Tuesday, May 11, 2010


On a recent trip to Victoria BC a friend took me to visit a few of the local retailers specializing in modern wood furniture. One of those was called Design House. When we arrived at their downtown location we found that the store had recently changed hands. Unfortunately, I did not make a note of the new name, but the product line is similar, with mostly imported products and a few locally produced pieces.
What was most interesting about this store was the lengthy sales pitch delivered by the salesperson who welcomed us. She emphasized that a specific chair although made in China was made from FSC certified wood. I did not ask to see the chain of custody documentation and would have been surprised if she were able to produce it. The chair in question was a wood frame lounge chair with upholstered seat and back.
I guess this is a pretty typical case of “green washing”. An attempt is made to make the product appear to be a more environmentally responsible choice for the purchaser by drawing their attention to a relatively insignificant “green” factor in its production in order to distract them from considering all of the other negative environmental and social implications of producing it in unknown conditions using other unknown materials, foam and fabric, then shipping it half way around the globe with all the resulting emissions.
Another interesting fact she offered was that many of the “Italian” products they sell are actually made in China. The wood is shipped from North America to China where the product is manufactured; the product is then shipped to Italy and from there shipped to international distributors as an Italian design.
According to Stewart Brand in the “Whole Earth Discipline”, commercial shipping is responsible for 4 percent of greenhouse gas emissions. Furniture is bulky and takes up a lot of container space.
Clearly, whether or not the wood in this furniture is sourced from a supplier that employs appropriate standards as defined by FSC is irrelevant when all the other environmental factors involved in its production and distribution are considered.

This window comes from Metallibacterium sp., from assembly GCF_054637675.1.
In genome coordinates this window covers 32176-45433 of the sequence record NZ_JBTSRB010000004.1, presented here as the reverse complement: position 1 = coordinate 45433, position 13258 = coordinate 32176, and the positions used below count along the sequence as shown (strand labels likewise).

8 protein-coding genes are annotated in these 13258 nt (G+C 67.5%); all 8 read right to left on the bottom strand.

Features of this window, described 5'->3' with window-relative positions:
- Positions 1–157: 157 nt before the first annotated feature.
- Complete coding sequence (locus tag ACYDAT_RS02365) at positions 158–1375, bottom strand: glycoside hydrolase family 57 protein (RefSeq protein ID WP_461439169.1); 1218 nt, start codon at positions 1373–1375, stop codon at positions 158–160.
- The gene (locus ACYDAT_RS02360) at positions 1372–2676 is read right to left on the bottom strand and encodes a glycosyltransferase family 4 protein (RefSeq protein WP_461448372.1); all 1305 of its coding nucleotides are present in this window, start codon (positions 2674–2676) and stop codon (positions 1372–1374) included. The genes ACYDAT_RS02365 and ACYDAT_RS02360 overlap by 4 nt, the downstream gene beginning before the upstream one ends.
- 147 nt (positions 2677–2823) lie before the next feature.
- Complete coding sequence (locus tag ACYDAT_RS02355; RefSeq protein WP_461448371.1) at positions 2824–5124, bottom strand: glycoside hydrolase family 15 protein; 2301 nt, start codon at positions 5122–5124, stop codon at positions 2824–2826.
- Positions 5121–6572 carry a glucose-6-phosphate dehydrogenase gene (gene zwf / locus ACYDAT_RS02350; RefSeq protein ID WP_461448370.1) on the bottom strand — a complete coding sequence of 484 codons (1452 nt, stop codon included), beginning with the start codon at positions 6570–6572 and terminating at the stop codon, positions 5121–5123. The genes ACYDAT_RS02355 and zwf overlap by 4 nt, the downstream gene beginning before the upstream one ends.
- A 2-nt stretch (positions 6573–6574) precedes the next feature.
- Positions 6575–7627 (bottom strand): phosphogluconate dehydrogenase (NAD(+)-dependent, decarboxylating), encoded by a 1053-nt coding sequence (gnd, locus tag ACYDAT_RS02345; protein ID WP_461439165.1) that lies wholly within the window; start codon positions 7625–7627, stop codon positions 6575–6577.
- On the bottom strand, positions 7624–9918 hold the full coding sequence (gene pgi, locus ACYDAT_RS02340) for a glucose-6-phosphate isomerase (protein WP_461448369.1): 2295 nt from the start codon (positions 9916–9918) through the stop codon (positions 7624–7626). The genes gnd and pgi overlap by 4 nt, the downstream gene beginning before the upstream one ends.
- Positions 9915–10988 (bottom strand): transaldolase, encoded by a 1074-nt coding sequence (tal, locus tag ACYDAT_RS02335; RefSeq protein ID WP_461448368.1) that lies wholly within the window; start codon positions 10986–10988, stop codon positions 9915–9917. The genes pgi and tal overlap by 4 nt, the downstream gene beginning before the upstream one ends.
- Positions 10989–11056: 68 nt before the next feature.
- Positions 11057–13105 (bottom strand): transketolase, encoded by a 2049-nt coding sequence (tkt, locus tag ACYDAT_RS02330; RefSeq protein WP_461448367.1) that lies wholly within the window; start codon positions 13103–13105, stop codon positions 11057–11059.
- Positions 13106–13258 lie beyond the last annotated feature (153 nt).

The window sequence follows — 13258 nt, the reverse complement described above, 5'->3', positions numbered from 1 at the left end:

According to Jeff Rubin in “Why Your World is About to Get a Whole Lot Smaller”, all of this silliness will come to an end when the cost of oil rises to the point where it has the effect of prohibitive import duties. Apparently that future is not far off. And when it comes, suggests Rubin we will return to manufacturing things closer to home.
Notwithstanding all of the negative economic implications of more expensive oil, this could be a positive thing for woodworkers and furniture makers as well as the environment.
Sourcing manufactured products closer to home in considered the better environmental choice and furniture is a product that can be manufactured almost anywhere. The main reason our furniture comes from distant locations is because under current conditions, it is cheaper. If those conditions change and it becomes more competitive to produce it locally that should cause resurgence for the local industry.
It will never be practical to produce all manufactured products locally. Some things like steel production need to be done on a large scale. But furniture is a simple product that can be produced by small manufacturers with minimal technology.
Of course, if the cheap, throw away furniture now being manufactured in countries like China, Indonesia and Vietnam is no longer available due to the rising cost of oil, people here will have to pay higher prices for furniture. This can be offset by value, higher quality products that last longer. For those who cannot afford new higher quality domestically produced furniture there will be the re-sale or second hand option. Many people change their furniture when they change their living situation, or simply when they tire of it. But unlike disposable furniture they will be able to re-purpose it through consignment stores or internet sites.
Currently we have a finite supply of used furniture available to us. Almost none of it is domestically produced, that stuff is long gone, and there is virtually no resale value in the cheap imported product available through stores such as Ikea. Most quality re-sale or used furniture on offer is mid-century Danish Teak or similar products. Much of it is being imported in bulk from Denmark. Importing this used furniture will no longer be practical or necessary as this market will also be affected by the higher cost of oil.

Francis Lemieux


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